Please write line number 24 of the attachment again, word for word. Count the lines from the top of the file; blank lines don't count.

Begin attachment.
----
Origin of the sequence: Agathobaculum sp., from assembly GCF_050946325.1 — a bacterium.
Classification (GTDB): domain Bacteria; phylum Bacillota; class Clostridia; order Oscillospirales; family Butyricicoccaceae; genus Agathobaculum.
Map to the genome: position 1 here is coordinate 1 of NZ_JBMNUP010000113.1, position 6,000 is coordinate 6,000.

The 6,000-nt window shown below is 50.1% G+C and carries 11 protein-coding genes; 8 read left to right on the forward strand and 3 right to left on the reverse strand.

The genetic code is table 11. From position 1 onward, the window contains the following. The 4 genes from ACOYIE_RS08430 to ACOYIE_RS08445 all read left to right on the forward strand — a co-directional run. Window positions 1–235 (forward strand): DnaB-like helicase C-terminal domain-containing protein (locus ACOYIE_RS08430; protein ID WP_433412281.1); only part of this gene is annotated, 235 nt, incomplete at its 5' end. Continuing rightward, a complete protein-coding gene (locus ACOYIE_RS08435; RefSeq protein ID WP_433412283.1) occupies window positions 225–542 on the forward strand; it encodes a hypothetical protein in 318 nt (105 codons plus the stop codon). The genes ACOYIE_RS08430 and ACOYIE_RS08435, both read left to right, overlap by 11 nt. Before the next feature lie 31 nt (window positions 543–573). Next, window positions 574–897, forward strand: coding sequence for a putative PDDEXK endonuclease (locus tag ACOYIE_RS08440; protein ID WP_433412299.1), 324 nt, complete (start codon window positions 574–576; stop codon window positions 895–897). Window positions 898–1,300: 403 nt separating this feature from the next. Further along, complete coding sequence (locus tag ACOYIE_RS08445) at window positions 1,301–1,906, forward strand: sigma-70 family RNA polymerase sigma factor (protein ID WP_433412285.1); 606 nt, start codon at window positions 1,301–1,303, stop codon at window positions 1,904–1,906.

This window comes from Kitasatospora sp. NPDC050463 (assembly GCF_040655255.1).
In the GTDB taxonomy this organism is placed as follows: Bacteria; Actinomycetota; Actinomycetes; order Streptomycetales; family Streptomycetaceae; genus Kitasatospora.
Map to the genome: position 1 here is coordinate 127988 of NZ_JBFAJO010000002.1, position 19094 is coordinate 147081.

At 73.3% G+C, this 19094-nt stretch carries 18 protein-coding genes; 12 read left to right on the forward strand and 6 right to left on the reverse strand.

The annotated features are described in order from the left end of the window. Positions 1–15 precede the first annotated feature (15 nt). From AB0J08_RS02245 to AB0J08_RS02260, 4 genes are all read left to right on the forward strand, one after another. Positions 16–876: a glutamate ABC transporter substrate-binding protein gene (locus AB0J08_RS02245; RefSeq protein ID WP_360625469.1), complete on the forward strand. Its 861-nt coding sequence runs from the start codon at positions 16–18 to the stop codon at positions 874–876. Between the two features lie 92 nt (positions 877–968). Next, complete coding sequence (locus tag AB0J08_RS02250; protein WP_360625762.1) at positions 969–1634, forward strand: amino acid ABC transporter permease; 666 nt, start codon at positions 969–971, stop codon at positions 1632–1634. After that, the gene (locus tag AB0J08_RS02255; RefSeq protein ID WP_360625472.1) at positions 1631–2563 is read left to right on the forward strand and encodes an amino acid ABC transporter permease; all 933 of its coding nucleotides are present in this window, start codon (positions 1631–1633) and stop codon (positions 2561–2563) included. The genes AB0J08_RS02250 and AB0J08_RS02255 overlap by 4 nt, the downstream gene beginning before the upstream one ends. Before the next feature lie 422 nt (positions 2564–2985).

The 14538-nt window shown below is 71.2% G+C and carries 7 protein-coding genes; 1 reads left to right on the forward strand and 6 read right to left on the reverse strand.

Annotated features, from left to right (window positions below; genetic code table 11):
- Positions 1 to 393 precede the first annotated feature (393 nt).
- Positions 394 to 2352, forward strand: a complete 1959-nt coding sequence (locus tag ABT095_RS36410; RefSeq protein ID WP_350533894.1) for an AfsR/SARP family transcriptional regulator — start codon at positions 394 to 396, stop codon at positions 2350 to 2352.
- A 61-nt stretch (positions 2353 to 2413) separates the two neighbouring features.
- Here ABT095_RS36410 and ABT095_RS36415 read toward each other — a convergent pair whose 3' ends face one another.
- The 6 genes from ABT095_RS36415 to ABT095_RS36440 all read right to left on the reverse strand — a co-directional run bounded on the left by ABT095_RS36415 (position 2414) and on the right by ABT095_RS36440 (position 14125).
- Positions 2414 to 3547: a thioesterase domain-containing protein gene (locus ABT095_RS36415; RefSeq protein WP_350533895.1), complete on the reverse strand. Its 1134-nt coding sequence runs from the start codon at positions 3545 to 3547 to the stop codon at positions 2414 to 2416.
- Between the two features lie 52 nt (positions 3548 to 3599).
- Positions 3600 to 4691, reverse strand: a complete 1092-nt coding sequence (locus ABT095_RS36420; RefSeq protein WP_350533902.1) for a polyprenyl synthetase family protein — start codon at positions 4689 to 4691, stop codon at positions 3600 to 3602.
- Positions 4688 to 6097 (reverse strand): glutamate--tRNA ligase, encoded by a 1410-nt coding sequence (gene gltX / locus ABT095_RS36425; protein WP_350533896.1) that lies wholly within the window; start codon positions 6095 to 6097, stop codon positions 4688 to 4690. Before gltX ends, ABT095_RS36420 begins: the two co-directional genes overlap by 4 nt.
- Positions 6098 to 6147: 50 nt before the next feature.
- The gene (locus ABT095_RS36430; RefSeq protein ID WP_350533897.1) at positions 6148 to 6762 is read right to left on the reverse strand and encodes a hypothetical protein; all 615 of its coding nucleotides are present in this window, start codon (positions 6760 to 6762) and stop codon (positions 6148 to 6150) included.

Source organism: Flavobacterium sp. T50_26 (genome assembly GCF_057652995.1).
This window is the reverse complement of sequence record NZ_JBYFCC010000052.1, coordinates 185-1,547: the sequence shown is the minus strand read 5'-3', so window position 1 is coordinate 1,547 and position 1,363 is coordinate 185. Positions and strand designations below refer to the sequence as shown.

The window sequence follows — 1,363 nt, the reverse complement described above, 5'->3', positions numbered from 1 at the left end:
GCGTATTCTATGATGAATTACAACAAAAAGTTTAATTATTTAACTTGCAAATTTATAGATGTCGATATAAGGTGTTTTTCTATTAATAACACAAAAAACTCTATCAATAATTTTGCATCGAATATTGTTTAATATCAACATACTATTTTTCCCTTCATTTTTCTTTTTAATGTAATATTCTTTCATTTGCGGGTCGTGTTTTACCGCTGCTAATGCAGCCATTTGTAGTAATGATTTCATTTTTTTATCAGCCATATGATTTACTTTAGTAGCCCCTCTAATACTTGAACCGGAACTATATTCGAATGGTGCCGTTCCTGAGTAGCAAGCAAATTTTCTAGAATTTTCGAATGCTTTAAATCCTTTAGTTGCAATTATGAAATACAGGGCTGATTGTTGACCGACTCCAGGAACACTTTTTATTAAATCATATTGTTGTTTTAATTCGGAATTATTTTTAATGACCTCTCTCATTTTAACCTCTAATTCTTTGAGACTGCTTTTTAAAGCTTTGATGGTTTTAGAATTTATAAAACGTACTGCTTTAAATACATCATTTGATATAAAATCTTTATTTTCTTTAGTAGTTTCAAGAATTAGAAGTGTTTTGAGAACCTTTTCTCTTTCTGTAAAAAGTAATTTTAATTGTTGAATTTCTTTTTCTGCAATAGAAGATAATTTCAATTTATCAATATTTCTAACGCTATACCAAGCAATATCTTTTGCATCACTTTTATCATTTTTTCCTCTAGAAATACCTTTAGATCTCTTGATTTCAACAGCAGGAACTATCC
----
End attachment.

Source organism: Flavobacterium sp. T50_26 (genome assembly GCF_057652995.1).